Senate Bill 1 was passed by the supermajority Republican members, but some courageous members of the Republican caucus joined the Democrats in voting against the bill. Some Republicans were "taken to the woodshed" over their opposition to SB 1. It can be damaging to a political career to vote contrary to the wishes of the caucus leadership.

Public school advocates should thank the members of the Republican caucus and the Democrats who opposed Senate Bill 1 in the House and in the Senate.

They were standing up for the power of voters. In the 2012 election, voters had the power to choose the chair of the State Board, but in 2016, the voters will lose that power. As few as six appointed members of the State Board will gain the power to elect the chair of the State Board.

In the House of Representatives, this bill was opposed by ten Republicans and all Democrats in the final day 60-38 vote. Those voting no included Republican Representatives Arnold, Beumer, Braun, Dermody, Harman, Judy, Koch, Mahan, Nisly and Truitt and Democrat Representatives Austin, Bartlett, Bauer, C. Brown, DeLaney, Dvorak, Errington, Forestal, GiaQuinta, Goodin, Hale, Kersey, Klinker, Lawson, Macer, Moed, Moseley, Niezgodski, Pelath, Pierce, Porter, Pryor, Riecken, Shackleford, V. Smith, Stemler, Summers and Wright.

In the Senate, the final day 31-17 roll call showed nine Republican Senators and all eight Democrats who voted opposing the bill. Those voting no included Republican Senators Alting, Becker, Delph, Ford, Glick, Head, Leising, Messmer, and Tomes and Democrat Senators Arnold, Breaux, Broden, Lanane, Randolph, Rogers, Stoops and Tallian.

As the 2015 session of the General Assembly ends, the foundations of public education in Indiana are showing new cracks and the voters have lost an important power.

Many have called Senate Bill 1 a power grab. This has two meanings. One is that the Governor has grabbed power from the State Superintendent. In broader terms regarding our democracy, it also means that government appointees have grabbed power from the voters. Will the voters notice and react?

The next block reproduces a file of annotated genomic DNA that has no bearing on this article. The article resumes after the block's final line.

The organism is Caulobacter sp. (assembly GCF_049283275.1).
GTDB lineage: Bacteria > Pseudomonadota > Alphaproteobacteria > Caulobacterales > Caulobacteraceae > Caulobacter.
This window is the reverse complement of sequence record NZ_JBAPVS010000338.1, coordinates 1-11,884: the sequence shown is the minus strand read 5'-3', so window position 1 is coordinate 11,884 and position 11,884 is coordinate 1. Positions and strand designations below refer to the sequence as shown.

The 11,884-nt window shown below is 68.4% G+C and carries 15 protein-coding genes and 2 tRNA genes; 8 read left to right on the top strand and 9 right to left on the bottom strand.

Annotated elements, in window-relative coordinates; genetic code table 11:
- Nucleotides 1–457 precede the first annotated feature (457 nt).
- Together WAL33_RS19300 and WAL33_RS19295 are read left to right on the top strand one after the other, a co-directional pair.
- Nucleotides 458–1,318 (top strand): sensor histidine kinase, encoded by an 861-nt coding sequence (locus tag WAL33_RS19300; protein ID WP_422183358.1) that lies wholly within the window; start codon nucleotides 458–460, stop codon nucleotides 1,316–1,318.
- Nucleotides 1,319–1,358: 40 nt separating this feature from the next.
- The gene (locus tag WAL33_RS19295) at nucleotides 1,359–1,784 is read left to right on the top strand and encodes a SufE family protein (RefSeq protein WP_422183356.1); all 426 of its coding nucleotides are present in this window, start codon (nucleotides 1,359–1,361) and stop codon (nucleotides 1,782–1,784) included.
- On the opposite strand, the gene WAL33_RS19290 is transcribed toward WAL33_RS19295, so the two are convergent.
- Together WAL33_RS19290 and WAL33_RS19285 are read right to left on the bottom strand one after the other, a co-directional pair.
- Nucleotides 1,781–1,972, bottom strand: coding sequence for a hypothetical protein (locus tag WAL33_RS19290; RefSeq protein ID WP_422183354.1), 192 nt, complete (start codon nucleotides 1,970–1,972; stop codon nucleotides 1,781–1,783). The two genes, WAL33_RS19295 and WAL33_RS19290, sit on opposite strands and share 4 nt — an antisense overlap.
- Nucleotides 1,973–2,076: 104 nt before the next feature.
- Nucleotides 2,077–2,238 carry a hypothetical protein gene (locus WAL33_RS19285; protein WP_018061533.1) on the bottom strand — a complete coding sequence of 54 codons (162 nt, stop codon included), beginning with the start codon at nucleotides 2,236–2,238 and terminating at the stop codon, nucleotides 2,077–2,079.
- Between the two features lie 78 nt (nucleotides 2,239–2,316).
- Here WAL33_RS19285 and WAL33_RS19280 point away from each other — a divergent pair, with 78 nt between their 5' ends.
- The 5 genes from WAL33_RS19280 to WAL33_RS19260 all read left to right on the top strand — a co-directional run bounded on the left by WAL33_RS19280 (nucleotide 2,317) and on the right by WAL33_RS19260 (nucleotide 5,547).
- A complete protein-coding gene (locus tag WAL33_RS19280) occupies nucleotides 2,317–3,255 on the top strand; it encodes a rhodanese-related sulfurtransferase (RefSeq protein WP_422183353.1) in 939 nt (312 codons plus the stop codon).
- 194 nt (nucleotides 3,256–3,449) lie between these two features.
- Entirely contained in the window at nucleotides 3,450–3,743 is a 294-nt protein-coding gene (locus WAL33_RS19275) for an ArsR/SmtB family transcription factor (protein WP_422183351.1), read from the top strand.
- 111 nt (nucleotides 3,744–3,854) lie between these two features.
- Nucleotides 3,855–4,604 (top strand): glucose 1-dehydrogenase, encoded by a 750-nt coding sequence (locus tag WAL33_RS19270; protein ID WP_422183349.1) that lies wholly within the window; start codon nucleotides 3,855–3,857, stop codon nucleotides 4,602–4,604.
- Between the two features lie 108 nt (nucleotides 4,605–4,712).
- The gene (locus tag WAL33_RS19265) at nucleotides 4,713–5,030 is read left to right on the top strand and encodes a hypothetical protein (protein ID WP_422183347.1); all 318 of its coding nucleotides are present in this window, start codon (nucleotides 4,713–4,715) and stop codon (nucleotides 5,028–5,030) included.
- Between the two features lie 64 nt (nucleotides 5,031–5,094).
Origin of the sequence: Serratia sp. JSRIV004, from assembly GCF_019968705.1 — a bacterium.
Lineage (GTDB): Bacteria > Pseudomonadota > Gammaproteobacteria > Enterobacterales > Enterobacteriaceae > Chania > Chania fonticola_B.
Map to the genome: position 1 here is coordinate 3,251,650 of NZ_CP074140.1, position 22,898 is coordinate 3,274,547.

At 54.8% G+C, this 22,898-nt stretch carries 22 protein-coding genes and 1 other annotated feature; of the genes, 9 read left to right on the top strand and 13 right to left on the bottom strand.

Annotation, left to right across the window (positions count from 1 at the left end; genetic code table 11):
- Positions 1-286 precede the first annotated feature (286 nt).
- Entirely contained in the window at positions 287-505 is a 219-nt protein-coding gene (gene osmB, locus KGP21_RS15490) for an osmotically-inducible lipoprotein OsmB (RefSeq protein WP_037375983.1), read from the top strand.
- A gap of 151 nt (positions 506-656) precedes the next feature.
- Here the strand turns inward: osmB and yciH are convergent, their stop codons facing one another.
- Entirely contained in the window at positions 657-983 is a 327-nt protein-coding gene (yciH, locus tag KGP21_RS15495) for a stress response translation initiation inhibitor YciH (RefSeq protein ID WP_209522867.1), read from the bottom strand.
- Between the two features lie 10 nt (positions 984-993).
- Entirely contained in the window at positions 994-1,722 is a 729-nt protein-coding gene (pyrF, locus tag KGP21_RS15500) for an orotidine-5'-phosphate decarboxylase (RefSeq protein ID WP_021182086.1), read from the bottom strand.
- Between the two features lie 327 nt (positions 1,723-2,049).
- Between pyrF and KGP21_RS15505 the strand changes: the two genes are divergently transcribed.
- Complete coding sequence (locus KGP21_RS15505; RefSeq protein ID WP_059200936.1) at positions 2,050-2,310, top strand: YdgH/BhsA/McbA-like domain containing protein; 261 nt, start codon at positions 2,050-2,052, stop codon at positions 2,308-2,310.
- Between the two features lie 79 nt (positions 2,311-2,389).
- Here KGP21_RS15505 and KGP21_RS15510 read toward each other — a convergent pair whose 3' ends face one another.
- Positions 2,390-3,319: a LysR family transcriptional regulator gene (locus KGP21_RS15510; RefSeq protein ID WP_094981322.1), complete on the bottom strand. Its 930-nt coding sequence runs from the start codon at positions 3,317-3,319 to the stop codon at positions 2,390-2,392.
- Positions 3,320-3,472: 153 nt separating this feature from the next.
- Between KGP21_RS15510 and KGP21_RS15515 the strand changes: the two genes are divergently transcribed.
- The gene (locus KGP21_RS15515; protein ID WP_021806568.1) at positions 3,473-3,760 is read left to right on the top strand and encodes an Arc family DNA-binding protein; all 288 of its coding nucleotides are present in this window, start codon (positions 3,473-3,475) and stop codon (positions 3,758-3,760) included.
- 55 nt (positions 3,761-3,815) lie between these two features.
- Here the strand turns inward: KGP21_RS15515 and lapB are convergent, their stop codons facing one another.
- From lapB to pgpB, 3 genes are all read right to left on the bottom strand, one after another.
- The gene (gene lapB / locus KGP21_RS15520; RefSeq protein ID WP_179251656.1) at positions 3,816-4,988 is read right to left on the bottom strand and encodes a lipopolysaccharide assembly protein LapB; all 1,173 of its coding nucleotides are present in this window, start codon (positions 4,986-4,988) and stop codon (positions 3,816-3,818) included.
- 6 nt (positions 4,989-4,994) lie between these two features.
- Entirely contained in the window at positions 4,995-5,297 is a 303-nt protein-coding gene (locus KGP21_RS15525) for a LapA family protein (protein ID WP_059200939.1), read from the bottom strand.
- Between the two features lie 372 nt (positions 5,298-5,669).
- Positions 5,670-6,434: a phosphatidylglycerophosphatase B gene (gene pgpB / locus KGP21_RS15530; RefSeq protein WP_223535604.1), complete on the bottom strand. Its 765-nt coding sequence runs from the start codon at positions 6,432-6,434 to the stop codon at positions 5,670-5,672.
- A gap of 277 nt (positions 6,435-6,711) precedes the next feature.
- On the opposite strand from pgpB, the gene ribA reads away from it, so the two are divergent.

Our democracy and the role of voters have been diminished by the legacy of Senate Bill 1.

Thanks for your advocacy for public education during the 2015 session of the General Assembly!

Best wishes,

Vic Smith vic790@aol.com

“Vic’s Statehouse Notes” and ICPE received one of three Excellence in Media Awards presented by Delta Kappa Gamma Society International, an organization of over 85,000 women educators in seventeen countries. The award was presented on July 30, 2014 during the Delta Kappa Gamma International Convention held in Indianapolis. Thank you Delta Kappa Gamma!

ICPE has worked since 2011 to promote public education in the Statehouse and oppose the privatization of schools. We need your membership to help support the ICPE lobbying efforts. Joel Hand will again be our ICPE lobbyist in the Statehouse. Many have renewed their memberships already, and we thank you! If you have not done so since July 1, the start of our new membership year, we urge you to renew now.

We must raise additional funds for the 2015 session, which begins on January 6th. We need additional members and additional donations. We need your help and the help of your colleagues who support public education! Please pass the word!

Go to www.icpe2011.com for membership and renewal information and for full information on ICPE efforts on behalf of public education. Thanks!